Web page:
Harry opened his eyes to the dreary morning. Rain lashed at the window and a powerful gale bent the tress into submission. His clock told him it was gone eight o'clock. He'd had three hours and twenty-two minutes sleep. Downstairs, someone was causing a fuss. He could hear Uncle Vernon shouting something about orphans, and he was almost certain Aunt Petunia had just screamed "fleas." His gaze shifted guiltily to Hedwig, who opened an eye and ruffled her feathers, as if to say, "How dare you think I have fleas?"
Every joint and muscle ached as he got out of bed and put his glasses on his nose. He had been sleeping with his jaw clenched, and his teeth protested as he yawned. He pulled on jeans and a jumper before quitting the room to go and see what all the noise was about.
Uncle Vernon was standing in the hall at the bottom of the stairs, a broom clutched in his hand, which he kept jabbing into a dark corner. When he saw Harry, he turned his angry face towards him and snapped, ‘You let it in here! Another wretched, disgusting, ungrateful stray trying to waste my money!' He jerked the broom again, and there was a gentle sound from floor level. Aunt Petunia rushed passed with a box of tissues and threw a glare at Harry. ‘You did this to Dudley deliberately! You know he's allergic!'
‘Get rid of it!' The broom was thrust into Harry's hands and both the Dursleys rushed into the kitchen, slamming the door behind them.
For a minute Harry stared after them before he got on his hands and knees and peered under the table creature his uncle had been attacking. There was something in the corner: a small ball of very damp, straggly fur. The first thought that leapt into Harry's head was "rat", but closer investigation revealed a fluffy tail rather than a smooth, scaly strip of flesh. It shuddered as Harry eased himself under the table and picked up its skinny body gently.
Small claws prickled at his skin as the kitten struggled to get away, but it was weak and couldn't break free of his loose grasp. They'd said to get rid of it, and Harry had to admit that cats weren't his favourite kind of animal, but he couldn't just put it out in the rain. It was very young - it didn't even look old enough to be away from its mum. He could take it to Mrs Figg; she'd know how to look after it. The only problem was, he wasn't sure if her house was occupied. It had looked markedly empty when he had walked past the day before.
‘First thing, let's hide you from the Dursleys. By the way, if you're an Animagus, can you let me know now?'
The kitten blinked at him with blue eyes and twitched its whiskers, but it didn't blur and change. Harry didn't know if you could animage into the infant form of an animal. That may have been if it was a human child to start with, but that kind of transformation was complicated magic. This was just an ordinary cat; there were a lot of them about.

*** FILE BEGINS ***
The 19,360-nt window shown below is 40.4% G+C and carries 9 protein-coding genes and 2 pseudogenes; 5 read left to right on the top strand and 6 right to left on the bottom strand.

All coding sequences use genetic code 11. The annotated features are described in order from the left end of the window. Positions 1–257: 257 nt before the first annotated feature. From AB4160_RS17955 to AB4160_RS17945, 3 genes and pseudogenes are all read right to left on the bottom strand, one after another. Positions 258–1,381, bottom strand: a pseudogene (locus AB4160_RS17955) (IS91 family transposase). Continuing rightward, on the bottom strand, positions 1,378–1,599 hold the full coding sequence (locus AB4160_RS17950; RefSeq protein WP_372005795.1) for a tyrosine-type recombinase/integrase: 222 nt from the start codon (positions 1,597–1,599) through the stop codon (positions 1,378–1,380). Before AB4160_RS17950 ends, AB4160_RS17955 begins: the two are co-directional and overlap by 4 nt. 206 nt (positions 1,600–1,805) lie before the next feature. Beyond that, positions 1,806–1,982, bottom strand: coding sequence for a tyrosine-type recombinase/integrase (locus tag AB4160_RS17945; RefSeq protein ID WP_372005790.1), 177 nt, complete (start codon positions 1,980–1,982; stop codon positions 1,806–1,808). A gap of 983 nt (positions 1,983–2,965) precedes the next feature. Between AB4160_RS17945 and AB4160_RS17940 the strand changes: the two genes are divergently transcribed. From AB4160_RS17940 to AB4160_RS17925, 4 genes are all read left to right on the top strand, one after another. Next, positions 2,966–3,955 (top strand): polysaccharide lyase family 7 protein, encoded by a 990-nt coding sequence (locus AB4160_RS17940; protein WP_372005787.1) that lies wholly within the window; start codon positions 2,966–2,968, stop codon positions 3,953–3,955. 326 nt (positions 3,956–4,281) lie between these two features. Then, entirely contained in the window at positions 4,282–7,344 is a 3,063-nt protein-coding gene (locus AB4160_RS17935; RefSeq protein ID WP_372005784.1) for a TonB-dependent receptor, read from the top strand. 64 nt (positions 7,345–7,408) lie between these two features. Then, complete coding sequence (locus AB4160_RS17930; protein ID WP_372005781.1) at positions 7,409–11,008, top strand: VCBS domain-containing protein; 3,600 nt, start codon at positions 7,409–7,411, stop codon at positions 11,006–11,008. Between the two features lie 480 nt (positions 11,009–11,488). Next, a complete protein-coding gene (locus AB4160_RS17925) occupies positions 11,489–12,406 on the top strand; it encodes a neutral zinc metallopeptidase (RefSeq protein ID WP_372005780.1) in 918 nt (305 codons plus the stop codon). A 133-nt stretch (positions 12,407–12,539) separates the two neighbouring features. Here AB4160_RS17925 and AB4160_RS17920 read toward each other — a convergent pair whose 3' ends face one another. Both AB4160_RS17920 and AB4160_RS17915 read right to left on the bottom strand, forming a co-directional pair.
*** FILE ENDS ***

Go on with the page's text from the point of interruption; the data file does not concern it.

He climbed the stairs and placed the little animal on his unmade bed. It sat in the folds of his duvet and began to wash itself. It was a little unsteady on its feet, and as he watched, it sat down and let out a small mew of discomfort. Harry frowned at it and looked around his room. All he had up here were owl treats, and he wasn't sure if they were edible for cats. He grabbed the box and looked at the ingredients. From experience with Crookshanks he knew that cats ate mice, and so did owls, so perhaps it would be all right. He had known for Hedwig to bring back dead toads and things as well, but the kitten looked hungry enough to eat anything.
He pulled out one of the treats and softened the hard, strange smelling biscuit in his fingers before offering it to the feline. It sniffed at it once, then gobbled it right out of his palm. Its rough tongue scratched and tickled as it licked the salty residue from his skin and meowed for more.
Mulching another handful of pellets, Harry stole Hedwig's water bowl, placed both food and drink on the floor, and put the kitten down beside them. Perhaps the Weasleys would give the creature a home; it could probably help keep all kinds of vermin away, although Harry dreaded to think what kind of rodents could be found in or around a wizarding home.
Turning his back to the feline, he opened his trunk and surveyed the mess contained within. Ron hadn't said anything about what time Harry would be picked up, but he decided that if he sorted all his stuff out now he could be ready for whenever they arrived. All his old schoolbooks were piled in his trunk, their covers splayed and their pages rumpled. He couldn't sell them again until he got to Diagon Alley, and even then he didn't think he'd part company with any of them until he knew he'd passed his O.W.L.s. Hermione kept all her books, saying they could come in useful, and Ron normally gave his to Ginny, but Harry had limited space available. He couldn't leave any evidence of his "abnormality" at the Dursleys' and there was only so much room in his trunk.
Unloading everything, he began to collect his clutter and organise it neatly. Books were stacked and clothing was rolled. His cauldron served as an excellent place to keep underwear and socks, and he wrapped his inkpot in his Invisibility Cloak to protect it from rough transport. There were only two of his quills left in one piece after the year at Hogwarts, and he placed them between the pages of his Transfiguration book.
As he started clearing up the ink-stained and crumpled parchment something chimed against the wood of his desk. Pushing aside the obscuring paper, he reached out and picked up the flower he had found outside the night before. It was cool and smooth against his skin—the fleshy softness of the flower had hardened into glass and shone eerily at him. In one smooth movement he threw it into the bin and dumped the parchment on top of it. He didn't want to know why a man who he thought was Peter Pettigrew had left him such a strange and obviously magical object, and he definitely didn't want to look at it.